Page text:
An opinion piece by Dr. Sander A. Diamond, professor of history
The debate among those who believe that hydrofracking is not only safe but will also give a much needed boost to the economy of the Southern Tier and those who believe that the damage it will cause in no way justifies placing both the environment and so many people at risk has been bitter, rising to a level of acrimony not seen in decades.
The objections raised by those opposed to fracking are focused on the massive amounts of water needed in the process, as well as the disposal of the toxic mix of water and chemicals, the waste or residue. However, there is another consideration. The draught conditions we have witnessed nationally and locally are a harbinger of the future, a much changed climate. Coastal regions are in harm’s way from the expected rise of the level of the oceans, but the interior will experience draught. Portions of the Mississippi are now closed to heavy shipping and the grain harvest has been nearly halved. Closer to home, the grape harvest is down 20 percent due to the draught conditions. In time, water may be more valuable than gas and oil. The water removed from local supplies to permit fracking will be hard to replace, and while some would argue that the waste water can be reprocessed and used, it is hardly an argument in support of fracking.
Moreover, the last thing that anyone would want is the use of water from the bucolic Finger Lakes region. It is a treasure not to be tampered with and will remain, for decades to come, a breadbasket reliant on water from rain and table water.
Those in favor of fracking argue that it will be a boom to a region that has been left behind. There is much to be said for this, but even if environmental and health concerns are alleviated, there are still reasons why fracking may not be the solution for the Southern Tier’s economic woes.
The price of processed gas has fallen dramatically and will for the foreseeable future, and major gas companies may cap production until the price rises. Massive deposits of gas are now being brought to the surface elsewhere and the Southern Tier would enter the world of gas production late. The wells in nearby Pennsylvania will be full throttle soon. The glut on the market could easily turn from boom to bust, and farmers who have abandoned their fields having found a pot of gold in fracking will be reduced to penury.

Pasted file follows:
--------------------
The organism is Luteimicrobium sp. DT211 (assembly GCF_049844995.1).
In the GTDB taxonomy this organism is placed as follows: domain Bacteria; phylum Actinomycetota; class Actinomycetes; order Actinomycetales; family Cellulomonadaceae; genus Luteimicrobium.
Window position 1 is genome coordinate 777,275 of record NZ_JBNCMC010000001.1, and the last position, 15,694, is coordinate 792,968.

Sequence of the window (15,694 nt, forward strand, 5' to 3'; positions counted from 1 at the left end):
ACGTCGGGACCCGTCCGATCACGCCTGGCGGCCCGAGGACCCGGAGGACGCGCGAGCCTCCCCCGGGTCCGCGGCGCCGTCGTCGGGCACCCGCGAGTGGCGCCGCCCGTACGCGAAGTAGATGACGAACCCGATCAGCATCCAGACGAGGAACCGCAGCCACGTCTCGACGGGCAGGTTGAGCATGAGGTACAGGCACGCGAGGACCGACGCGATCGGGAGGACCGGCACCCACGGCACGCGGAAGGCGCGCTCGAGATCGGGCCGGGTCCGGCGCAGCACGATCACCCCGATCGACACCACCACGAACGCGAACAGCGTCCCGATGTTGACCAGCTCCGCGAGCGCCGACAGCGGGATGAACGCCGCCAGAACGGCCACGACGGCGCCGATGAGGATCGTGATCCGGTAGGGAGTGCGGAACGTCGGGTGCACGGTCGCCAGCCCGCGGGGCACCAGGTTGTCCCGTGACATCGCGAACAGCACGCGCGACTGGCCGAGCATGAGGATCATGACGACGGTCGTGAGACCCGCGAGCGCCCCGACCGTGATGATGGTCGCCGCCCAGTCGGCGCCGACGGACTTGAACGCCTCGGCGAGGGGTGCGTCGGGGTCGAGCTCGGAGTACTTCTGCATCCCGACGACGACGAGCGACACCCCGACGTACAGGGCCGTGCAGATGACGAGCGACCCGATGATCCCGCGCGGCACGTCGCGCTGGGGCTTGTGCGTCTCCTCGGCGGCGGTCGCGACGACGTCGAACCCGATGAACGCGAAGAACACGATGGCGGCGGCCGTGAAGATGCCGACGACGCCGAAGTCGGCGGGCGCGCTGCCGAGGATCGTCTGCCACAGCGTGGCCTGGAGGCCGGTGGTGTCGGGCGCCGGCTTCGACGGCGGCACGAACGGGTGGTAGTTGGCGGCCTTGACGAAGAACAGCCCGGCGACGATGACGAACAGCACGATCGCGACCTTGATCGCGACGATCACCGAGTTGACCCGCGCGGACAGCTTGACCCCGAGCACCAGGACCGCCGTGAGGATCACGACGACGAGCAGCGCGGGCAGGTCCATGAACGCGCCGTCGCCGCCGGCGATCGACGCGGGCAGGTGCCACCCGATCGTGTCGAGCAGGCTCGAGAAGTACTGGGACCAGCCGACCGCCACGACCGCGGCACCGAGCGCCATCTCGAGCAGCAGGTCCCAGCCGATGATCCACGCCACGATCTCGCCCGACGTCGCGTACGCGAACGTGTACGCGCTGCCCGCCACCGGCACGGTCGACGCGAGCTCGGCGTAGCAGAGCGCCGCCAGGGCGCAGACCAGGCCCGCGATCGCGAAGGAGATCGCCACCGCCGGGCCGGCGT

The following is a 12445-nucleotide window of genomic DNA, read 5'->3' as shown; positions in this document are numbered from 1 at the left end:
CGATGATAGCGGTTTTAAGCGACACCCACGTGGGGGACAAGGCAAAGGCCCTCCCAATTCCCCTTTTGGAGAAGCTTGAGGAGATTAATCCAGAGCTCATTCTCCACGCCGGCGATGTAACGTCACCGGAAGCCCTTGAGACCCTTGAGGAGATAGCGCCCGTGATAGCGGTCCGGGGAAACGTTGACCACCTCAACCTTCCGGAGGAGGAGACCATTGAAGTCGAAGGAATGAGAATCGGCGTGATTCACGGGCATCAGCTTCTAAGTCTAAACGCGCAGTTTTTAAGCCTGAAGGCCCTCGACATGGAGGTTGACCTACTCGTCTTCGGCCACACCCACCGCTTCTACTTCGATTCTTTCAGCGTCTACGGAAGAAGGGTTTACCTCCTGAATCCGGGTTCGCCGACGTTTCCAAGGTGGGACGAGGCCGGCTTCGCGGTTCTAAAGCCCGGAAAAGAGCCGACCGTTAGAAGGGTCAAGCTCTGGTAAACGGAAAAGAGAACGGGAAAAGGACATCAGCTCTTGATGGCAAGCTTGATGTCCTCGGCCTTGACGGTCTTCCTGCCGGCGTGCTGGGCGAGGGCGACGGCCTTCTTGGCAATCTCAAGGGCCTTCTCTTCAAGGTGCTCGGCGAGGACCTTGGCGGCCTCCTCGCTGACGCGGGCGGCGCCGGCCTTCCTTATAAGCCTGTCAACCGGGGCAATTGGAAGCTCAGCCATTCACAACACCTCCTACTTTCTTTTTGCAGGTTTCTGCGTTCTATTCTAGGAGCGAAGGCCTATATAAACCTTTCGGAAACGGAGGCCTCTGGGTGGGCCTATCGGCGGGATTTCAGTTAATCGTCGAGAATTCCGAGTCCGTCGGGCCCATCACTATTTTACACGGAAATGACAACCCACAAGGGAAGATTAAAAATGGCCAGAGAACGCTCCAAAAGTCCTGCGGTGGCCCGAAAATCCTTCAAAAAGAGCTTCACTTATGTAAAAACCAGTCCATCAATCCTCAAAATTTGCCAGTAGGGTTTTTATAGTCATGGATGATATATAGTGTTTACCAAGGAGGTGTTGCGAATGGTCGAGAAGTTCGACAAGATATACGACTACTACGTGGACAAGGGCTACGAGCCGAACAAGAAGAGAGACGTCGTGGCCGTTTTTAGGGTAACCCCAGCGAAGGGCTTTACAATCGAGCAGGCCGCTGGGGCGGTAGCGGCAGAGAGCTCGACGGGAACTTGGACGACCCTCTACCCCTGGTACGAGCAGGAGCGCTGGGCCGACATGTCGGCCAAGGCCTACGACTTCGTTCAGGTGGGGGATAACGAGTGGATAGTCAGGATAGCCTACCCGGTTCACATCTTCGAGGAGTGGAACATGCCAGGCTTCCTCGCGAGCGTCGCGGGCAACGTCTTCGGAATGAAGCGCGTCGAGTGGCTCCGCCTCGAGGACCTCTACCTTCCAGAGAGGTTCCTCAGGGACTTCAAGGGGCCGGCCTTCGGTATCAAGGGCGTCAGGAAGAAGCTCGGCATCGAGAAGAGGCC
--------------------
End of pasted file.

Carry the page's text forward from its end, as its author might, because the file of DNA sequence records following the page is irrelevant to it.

Ben Franklin once said, “Do not ask the price of water when the well runs dry.” By extension, those in the Southern Tier do not want to say years from now, “Do not ask the price of gas when the well runs dry.”
Rather than putting their faith in gas they should consider restoring the farming economy. With the current world population at 7.3 billion and perhaps reaching10 billion in the next 60 years, and U.S. population climbing to 350 million in a few decades, producing food is the future.
By an odd twist of history and need, the very region that was part of New York state’s breadbasket has before it the prospect of a revival that would benefit the state and the nation, especially dairy production now that factories are being built to produce yogurt in Central New York. Food is what everyone needs, human fuel so-to-speak. People in this region only have to look at what happened to the economy of the Finger Lakes—a virtual explosion of grape production with once abandoned farms brought back to life by the arrival of the Pennsylvania Dutch. To be sure, the money made by those who have signed leases with the gas companies is significant, but taking the long view, economic security will be found in the revival of the growing of products and in dairy, not gas production.
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